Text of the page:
“But when a woman writes to you in this way her excuse must certainly be in her consciousness that she is able to eclipse in tenderness and beauty every other woman,” said Ernest, “and I should think you might feel some curiosity —”

“Ah,” said Canalis, “permit me, my juvenile friend, to abide by the beautiful duchess who is all my joy.”

“You are right, you are right!” cried Ernest. However, the young secretary read and re-read Modeste’s letter, striving to guess the mind of its hidden writer.

“There is not the least fine-writing here,” he said, “she does not even talk of your genius; she speaks to your heart. In your place I should feel tempted by this fragrance of modesty — this proposed agreement —”

“Then, sign it!” cried Canalis, laughing; “answer the letter and go to the end of the adventure yourself. You shall tell me the results three months hence — if the affair lasts so long.”

Four days later Modeste received the following letter, written on extremely fine paper, protected by two envelopes, and sealed with the arms of Canalis.

Mademoiselle — The admiration for fine works (allowing that my
books are such) implies something so lofty and sincere as to
protect you from all light jesting, and to justify before the
sternest judge the step you have taken in writing to me.

But first I must thank you for the pleasure which such proofs of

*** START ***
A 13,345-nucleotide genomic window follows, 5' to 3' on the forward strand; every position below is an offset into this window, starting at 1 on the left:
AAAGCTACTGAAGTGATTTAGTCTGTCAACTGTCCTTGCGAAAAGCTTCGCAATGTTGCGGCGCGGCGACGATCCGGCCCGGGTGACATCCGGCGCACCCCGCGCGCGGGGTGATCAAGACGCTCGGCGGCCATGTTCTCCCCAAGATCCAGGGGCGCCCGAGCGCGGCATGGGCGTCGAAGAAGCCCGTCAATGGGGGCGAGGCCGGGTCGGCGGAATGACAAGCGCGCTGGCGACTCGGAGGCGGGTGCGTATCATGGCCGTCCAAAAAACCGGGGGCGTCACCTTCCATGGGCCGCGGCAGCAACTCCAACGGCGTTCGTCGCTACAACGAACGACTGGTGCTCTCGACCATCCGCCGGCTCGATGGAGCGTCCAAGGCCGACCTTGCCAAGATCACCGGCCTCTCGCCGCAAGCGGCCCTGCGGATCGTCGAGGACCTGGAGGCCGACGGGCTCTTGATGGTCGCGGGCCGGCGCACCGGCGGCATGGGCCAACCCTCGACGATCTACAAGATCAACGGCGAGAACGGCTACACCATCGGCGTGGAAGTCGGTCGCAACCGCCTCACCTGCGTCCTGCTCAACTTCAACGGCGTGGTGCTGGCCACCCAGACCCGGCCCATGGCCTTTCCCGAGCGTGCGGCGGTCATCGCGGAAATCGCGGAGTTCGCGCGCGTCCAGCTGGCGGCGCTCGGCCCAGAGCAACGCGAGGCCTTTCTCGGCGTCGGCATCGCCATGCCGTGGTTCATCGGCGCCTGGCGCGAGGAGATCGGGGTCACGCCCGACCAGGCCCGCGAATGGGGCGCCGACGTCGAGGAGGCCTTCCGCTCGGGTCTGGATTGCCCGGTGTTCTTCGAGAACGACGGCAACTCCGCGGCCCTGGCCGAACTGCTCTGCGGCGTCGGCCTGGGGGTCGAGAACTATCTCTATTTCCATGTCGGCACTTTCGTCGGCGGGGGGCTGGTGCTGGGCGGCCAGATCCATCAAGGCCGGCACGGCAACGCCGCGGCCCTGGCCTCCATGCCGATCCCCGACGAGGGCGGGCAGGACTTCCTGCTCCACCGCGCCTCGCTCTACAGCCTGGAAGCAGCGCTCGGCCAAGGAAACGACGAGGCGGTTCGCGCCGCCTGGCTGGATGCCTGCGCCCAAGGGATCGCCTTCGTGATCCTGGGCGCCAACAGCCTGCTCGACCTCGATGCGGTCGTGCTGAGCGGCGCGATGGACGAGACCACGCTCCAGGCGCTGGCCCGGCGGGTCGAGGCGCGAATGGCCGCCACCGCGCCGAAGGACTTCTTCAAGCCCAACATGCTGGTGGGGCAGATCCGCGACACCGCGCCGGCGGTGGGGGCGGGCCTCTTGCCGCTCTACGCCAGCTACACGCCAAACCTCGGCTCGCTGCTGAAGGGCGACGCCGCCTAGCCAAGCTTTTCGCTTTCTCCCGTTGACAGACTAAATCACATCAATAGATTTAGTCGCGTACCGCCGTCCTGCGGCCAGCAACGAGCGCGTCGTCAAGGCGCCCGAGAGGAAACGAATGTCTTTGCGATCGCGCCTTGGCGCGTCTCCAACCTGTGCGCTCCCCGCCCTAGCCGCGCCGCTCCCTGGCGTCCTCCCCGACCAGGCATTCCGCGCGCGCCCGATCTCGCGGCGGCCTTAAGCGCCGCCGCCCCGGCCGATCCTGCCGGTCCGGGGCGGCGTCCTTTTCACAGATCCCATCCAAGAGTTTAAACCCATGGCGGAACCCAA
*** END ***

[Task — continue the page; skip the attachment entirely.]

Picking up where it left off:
sympathy afford, even though we may not merit them — for the maker
of verses and the true poet are equally certain of the intrinsic
worth of their writings — so readily does self-esteem lend itself
to praise. The best proof of friendship that I can give to an
unknown lady in exchange for a faith which allays the sting of
criticism, is to share with her the harvest of my own experience,
even at the risk of dispelling her most vivid illusions.

Mademoiselle, the noblest adornment of a young girl is the flower
of a pure and saintly and irreproachable life. Are you alone in
the world? If you are, there is no need to say more. But if you
have a family, a father or a mother, think of all the sorrow that
might come to them from such a letter as yours addressed to a poet
of whom you know nothing personally. All writers are not angels;
they have many defects. Some are frivolous, heedless, foppish,
ambitious, dissipated; and, believe me, no matter how imposing
innocence may be, how chivalrous a poet is, you will meet with
many a degenerate troubadour in Paris ready to cultivate your
affection only to betray it. By such a man your letter would be
interpreted otherwise than it is by me. He would see a thought
that is not in it, which you, in your innocence, have not
suspected. There are as many natures as there are writers. I am
deeply flattered that you have judged me capable of understanding
you; but had you, perchance, fallen upon a hypocrite, a scoffer,
one whose books may be melancholy but whose life is a perpetual